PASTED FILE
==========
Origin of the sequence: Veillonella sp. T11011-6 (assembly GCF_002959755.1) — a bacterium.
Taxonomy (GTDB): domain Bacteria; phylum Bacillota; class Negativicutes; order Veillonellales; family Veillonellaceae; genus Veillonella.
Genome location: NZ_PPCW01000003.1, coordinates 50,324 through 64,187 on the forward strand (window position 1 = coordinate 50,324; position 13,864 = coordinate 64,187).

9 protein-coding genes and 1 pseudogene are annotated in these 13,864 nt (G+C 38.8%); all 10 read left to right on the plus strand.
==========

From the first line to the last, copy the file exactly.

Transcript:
Origin of the sequence: Veillonella sp. T11011-6 (assembly GCF_002959755.1) — a bacterium.
Taxonomy (GTDB): domain Bacteria; phylum Bacillota; class Negativicutes; order Veillonellales; family Veillonellaceae; genus Veillonella.
Genome location: NZ_PPCW01000003.1, coordinates 50,324 through 64,187 on the forward strand (window position 1 = coordinate 50,324; position 13,864 = coordinate 64,187).

9 protein-coding genes and 1 pseudogene are annotated in these 13,864 nt (G+C 38.8%); all 10 read left to right on the plus strand.